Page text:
Digital transformation

Can CMOs lead digital marketing transformation? If so, how?


Social media marketing and content marketing: two recent additions to marketing jargon that already seem passé. At least for marketing today. In reality, most organisations are still trying to get their heads around the role of social and content in a customer-centric context.

Customer-centric means focusing on the journey, life cycle and total lifetime (value) of individual customers. They are fed up of being seen as just an email address on a list, continuously experiencing poor customer service as covered in my previous blog post.

Despite the promises of CRM and marketing automation, we are often confronted with a reality where we have a single customer view but we fail to act upon it. Digital marketing transformation will enable us to act on our knowledge by organising ourselves around our customers.

Digital marketing transformation and the digital customer experience

While content marketing has been the buzzword of recent years (and it’s still important) the words on everyone’s lips in 2015: data-driven marketing, digital (marketing) transformation and customer experience.

But what is digital marketing transformation and why does it matter? If it’s important, where does it fit in our never-ending efforts to create business and customer value?

It is worth clarifying that digital transformation happens across the entire organisation. It shouldn’t be confused with digital marketing transformation that only affects one area of the business – even if, ideally, other business areas like customer service, product development and IT are involved.

The core focus of most digital marketing transformation projects is the digital customer experience (see previous blog post). Take a look at the research from the Altimeter Group or read a blog post from Brian Solis on the topic: Digital Transformation Starts with Reimagining the Customer Experience. The title leaves little room for interpretation.

The CMO and digital transformation: what a difference a year makes

Why have CMOs across the globe suddenly felt the need to transform their marketing operations, teams and processes? At the end of 2014, an article on Adobe’s CMO.com asked whether 2015 would be the year of digital transformation (for CMOs). And what has turned out to be a major priority for CMOs this year? Exactly. The author of the article, which is based on interviews with leading CMOs, emphasized that the phrase “digital transformation” didn’t come up at all in interviews the year before.

What a difference a year makes.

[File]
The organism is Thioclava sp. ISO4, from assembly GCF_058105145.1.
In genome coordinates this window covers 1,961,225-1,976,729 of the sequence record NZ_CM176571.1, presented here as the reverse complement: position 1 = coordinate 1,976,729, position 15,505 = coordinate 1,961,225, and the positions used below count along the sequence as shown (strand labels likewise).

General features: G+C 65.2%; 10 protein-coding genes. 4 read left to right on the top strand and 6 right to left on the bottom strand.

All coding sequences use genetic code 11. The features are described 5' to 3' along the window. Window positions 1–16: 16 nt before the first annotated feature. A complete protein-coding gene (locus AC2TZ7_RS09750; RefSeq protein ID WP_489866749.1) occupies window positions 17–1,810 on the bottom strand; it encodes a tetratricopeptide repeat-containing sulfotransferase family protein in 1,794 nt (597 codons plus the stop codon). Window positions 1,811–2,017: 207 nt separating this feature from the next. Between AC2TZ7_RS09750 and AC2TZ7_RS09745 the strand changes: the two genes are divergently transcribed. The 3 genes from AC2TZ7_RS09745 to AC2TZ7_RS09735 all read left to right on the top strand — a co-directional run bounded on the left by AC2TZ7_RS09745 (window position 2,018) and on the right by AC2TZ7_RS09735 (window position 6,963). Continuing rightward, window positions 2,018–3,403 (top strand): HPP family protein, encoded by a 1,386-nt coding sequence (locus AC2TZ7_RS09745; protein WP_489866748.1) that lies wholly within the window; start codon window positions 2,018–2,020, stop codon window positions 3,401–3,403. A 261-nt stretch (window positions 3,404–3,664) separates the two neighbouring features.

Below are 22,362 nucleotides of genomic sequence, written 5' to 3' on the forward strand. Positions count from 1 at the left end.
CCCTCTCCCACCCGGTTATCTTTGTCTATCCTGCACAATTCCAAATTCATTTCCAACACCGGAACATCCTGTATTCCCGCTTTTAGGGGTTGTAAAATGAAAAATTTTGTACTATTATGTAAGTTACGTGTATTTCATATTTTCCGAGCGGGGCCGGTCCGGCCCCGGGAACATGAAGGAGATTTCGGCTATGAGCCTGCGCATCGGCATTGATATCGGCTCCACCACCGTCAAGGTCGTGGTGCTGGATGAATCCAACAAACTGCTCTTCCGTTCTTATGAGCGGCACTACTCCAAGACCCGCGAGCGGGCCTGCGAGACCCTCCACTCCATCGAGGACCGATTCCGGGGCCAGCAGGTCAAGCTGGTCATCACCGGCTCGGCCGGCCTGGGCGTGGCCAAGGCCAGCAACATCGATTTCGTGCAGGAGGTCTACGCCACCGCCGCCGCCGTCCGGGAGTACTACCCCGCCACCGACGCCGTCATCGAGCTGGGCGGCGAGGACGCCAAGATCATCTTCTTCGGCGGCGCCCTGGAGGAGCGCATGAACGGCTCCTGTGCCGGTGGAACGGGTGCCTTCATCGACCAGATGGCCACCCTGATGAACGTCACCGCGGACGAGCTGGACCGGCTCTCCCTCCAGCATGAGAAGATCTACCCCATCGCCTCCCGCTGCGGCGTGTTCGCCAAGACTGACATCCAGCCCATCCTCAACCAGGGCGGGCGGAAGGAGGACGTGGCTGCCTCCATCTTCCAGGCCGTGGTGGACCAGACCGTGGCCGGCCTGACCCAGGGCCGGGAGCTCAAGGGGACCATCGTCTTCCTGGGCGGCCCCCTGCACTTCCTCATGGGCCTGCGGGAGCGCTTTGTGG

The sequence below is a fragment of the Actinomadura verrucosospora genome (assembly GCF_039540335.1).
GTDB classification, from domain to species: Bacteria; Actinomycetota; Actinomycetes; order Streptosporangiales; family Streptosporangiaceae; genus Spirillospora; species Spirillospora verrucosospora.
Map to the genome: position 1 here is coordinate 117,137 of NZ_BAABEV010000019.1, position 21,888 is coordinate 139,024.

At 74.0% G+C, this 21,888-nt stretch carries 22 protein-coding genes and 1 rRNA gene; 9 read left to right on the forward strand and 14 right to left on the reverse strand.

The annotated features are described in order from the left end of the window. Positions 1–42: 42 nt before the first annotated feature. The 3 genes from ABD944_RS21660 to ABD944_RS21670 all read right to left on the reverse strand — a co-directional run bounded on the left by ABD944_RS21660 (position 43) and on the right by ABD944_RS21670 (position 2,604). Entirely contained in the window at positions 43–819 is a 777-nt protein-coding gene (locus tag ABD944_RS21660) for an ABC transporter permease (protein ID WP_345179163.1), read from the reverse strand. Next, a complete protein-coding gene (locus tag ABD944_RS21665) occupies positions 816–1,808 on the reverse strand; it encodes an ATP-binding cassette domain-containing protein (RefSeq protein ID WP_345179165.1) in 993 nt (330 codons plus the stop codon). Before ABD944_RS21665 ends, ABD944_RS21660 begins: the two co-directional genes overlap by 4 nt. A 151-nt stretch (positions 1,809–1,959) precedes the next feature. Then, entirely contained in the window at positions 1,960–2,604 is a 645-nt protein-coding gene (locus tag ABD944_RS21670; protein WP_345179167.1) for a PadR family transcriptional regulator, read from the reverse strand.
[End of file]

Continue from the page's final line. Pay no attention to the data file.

Could it be that CMOs were at risk of being left behind in the big digital transformation picture that is currently sweeping through organisations? Well, that’s what Accenture found in its 2013/2014 CMO Insight survey. Although CMOs recognized the importance of digital transformation and digital business, it turned out CMOs were barely visible in the whole process.

Earlier research by Accenture and The Economist Intelligence Unit, surveying C-suite executives, found that 2-3 years ago (a long time in the current economy) 52% of C-suite executives “expected digital to cause significant change or complete transformation in their industries”. Asked who was going to manage this change, only 1% (yes, one) claimed that the CMO was taking responsibility for digital transformation. As a matter of fact, digital transformation was deemed so important that 35% of C-level execs thought the CEO had to bear responsibility. The CTO was mentioned in 23% of the cases, the CIO in 22%. And then there are all these new roles that have popped up, such as CDO (Chief Digital Officer), challenging the CIO, CMO and any other CxO in an organization where the digital “mind-set”, or at least digital maturity, was and is absent.

Admittedly, the report only looked at digital transformation in a broader context, yet it’s interesting to see how much has changed in just one year, and how new and existing roles (including the CDO and CIO) are entering the digital marketing transformation challenge. However, in the end, it isn’t that surprising: never before has the link between technology, customers and marketing been stronger and more visible than it is today. In spending, roles and “ownership” as well.